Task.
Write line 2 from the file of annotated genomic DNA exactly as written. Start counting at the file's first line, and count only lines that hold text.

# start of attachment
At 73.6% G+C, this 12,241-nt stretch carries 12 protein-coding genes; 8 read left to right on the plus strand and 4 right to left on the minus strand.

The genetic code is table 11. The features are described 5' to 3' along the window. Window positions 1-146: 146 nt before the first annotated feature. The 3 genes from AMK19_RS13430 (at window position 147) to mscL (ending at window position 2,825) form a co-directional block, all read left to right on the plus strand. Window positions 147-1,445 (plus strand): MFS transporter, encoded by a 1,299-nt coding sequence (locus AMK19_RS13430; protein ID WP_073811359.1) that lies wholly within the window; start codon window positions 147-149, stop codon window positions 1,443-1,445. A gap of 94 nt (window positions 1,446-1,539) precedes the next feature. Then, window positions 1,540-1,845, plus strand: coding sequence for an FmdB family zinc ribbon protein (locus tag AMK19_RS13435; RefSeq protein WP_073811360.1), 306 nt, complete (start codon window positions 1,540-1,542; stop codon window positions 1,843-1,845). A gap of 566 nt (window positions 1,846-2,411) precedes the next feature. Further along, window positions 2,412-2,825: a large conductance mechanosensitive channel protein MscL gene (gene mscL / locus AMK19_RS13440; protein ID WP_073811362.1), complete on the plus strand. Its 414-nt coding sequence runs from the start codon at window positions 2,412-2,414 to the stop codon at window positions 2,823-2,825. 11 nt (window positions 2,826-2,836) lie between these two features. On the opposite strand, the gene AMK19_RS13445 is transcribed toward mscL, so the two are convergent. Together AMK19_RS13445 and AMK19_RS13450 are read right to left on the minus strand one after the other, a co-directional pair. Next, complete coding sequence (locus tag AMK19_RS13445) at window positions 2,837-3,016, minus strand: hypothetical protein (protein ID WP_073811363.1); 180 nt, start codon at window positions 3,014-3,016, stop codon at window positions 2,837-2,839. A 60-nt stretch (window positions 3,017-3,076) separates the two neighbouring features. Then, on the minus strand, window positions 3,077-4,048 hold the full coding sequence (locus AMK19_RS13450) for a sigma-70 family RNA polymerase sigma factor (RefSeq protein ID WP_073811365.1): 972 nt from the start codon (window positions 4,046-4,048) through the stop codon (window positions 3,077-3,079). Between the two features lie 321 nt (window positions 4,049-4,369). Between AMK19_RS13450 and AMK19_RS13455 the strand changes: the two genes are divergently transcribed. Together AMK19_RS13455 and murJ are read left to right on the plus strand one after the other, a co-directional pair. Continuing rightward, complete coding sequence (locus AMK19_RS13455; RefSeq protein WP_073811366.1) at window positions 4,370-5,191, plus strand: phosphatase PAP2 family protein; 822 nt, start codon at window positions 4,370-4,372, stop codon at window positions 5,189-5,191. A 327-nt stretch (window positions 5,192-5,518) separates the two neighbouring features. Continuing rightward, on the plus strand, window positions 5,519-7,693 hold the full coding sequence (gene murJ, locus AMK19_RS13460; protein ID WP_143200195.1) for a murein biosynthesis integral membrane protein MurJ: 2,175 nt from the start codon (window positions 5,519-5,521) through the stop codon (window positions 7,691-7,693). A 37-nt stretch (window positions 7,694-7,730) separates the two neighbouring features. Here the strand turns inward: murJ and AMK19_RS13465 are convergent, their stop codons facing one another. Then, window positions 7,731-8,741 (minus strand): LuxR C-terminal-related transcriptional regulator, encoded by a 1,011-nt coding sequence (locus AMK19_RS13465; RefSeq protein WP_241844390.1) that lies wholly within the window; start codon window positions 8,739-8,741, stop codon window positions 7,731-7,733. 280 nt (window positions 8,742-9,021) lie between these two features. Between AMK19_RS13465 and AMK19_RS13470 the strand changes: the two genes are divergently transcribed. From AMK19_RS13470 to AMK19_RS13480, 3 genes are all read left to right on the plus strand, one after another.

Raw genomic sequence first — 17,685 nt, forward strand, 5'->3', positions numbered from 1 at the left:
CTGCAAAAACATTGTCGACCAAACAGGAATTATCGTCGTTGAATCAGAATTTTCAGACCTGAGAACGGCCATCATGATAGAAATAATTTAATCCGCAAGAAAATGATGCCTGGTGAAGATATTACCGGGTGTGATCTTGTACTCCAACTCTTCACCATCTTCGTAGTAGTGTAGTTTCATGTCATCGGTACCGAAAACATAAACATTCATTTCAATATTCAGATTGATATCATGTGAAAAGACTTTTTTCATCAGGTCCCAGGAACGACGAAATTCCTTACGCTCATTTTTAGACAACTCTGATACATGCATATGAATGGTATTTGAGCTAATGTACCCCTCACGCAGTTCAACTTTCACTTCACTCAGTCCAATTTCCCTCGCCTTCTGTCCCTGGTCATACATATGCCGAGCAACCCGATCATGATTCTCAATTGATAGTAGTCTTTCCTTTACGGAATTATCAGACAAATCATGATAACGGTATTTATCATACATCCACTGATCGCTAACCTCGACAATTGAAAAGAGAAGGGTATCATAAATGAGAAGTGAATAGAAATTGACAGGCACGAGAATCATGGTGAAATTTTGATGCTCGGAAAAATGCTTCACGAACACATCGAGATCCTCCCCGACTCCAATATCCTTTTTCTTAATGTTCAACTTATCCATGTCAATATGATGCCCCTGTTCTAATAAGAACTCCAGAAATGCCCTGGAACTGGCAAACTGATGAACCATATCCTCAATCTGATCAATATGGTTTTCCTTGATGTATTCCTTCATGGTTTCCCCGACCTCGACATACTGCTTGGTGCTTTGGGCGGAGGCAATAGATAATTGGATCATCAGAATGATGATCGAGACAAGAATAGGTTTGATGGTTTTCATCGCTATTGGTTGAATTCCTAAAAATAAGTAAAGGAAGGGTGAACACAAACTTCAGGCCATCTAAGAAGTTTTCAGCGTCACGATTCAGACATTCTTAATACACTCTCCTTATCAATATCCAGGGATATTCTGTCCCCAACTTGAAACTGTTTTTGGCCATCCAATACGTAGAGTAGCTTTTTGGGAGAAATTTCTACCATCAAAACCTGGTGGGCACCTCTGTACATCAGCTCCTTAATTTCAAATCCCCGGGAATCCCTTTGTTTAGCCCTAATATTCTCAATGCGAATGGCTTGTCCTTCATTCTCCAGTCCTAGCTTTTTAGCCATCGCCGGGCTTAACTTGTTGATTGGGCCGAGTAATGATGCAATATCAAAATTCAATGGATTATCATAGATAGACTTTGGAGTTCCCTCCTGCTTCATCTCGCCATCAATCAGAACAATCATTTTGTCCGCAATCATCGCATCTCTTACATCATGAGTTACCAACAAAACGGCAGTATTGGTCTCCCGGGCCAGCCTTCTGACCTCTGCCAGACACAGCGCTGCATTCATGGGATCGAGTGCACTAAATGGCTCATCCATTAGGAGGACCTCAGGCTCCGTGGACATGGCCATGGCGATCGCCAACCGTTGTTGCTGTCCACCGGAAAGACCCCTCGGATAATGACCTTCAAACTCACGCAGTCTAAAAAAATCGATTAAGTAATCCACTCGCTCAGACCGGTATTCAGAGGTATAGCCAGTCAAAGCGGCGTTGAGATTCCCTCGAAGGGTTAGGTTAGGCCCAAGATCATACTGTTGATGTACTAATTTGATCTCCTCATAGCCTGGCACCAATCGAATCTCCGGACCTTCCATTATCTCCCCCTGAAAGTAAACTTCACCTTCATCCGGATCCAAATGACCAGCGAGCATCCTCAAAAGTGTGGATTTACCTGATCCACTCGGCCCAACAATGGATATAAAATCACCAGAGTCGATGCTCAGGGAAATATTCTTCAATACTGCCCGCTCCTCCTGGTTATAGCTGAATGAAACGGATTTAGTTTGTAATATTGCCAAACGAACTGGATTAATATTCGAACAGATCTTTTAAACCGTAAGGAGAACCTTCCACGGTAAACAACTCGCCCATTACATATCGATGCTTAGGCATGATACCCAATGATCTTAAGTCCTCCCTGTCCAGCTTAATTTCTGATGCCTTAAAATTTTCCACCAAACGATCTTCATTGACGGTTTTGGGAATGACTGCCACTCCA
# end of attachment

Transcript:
The genetic code is table 11. The features are described 5' to 3' along the window. Window positions 1-146: 146 nt before the first annotated feature. The 3 genes from AMK19_RS13430 (at window position 147) to mscL (ending at window position 2,825) form a co-directional block, all read left to right on the plus strand. Window positions 147-1,445 (plus strand): MFS transporter, encoded by a 1,299-nt coding sequence (locus AMK19_RS13430; protein ID WP_073811359.1) that lies wholly within the window; start codon window positions 147-149, stop codon window positions 1,443-1,445. A gap of 94 nt (window positions 1,446-1,539) precedes the next feature. Then, window positions 1,540-1,845, plus strand: coding sequence for an FmdB family zinc ribbon protein (locus tag AMK19_RS13435; RefSeq protein WP_073811360.1), 306 nt, complete (start codon window positions 1,540-1,542; stop codon window positions 1,843-1,845). A gap of 566 nt (window positions 1,846-2,411) precedes the next feature. Further along, window positions 2,412-2,825: a large conductance mechanosensitive channel protein MscL gene (gene mscL / locus AMK19_RS13440; protein ID WP_073811362.1), complete on the plus strand. Its 414-nt coding sequence runs from the start codon at window positions 2,412-2,414 to the stop codon at window positions 2,823-2,825. 11 nt (window positions 2,826-2,836) lie between these two features. On the opposite strand, the gene AMK19_RS13445 is transcribed toward mscL, so the two are convergent. Together AMK19_RS13445 and AMK19_RS13450 are read right to left on the minus strand one after the other, a co-directional pair. Next, complete coding sequence (locus tag AMK19_RS13445) at window positions 2,837-3,016, minus strand: hypothetical protein (protein ID WP_073811363.1); 180 nt, start codon at window positions 3,014-3,016, stop codon at window positions 2,837-2,839. A 60-nt stretch (window positions 3,017-3,076) separates the two neighbouring features. Then, on the minus strand, window positions 3,077-4,048 hold the full coding sequence (locus AMK19_RS13450) for a sigma-70 family RNA polymerase sigma factor (RefSeq protein ID WP_073811365.1): 972 nt from the start codon (window positions 4,046-4,048) through the stop codon (window positions 3,077-3,079). Between the two features lie 321 nt (window positions 4,049-4,369). Between AMK19_RS13450 and AMK19_RS13455 the strand changes: the two genes are divergently transcribed. Together AMK19_RS13455 and murJ are read left to right on the plus strand one after the other, a co-directional pair. Continuing rightward, complete coding sequence (locus AMK19_RS13455; RefSeq protein WP_073811366.1) at window positions 4,370-5,191, plus strand: phosphatase PAP2 family protein; 822 nt, start codon at window positions 4,370-4,372, stop codon at window positions 5,189-5,191. A 327-nt stretch (window positions 5,192-5,518) separates the two neighbouring features. Continuing rightward, on the plus strand, window positions 5,519-7,693 hold the full coding sequence (gene murJ, locus AMK19_RS13460; protein ID WP_143200195.1) for a murein biosynthesis integral membrane protein MurJ: 2,175 nt from the start codon (window positions 5,519-5,521) through the stop codon (window positions 7,691-7,693). A 37-nt stretch (window positions 7,694-7,730) separates the two neighbouring features. Here the strand turns inward: murJ and AMK19_RS13465 are convergent, their stop codons facing one another. Then, window positions 7,731-8,741 (minus strand): LuxR C-terminal-related transcriptional regulator, encoded by a 1,011-nt coding sequence (locus AMK19_RS13465; RefSeq protein WP_241844390.1) that lies wholly within the window; start codon window positions 8,739-8,741, stop codon window positions 7,731-7,733. 280 nt (window positions 8,742-9,021) lie between these two features. Between AMK19_RS13465 and AMK19_RS13470 the strand changes: the two genes are divergently transcribed. From AMK19_RS13470 to AMK19_RS13480, 3 genes are all read left to right on the plus strand, one after another.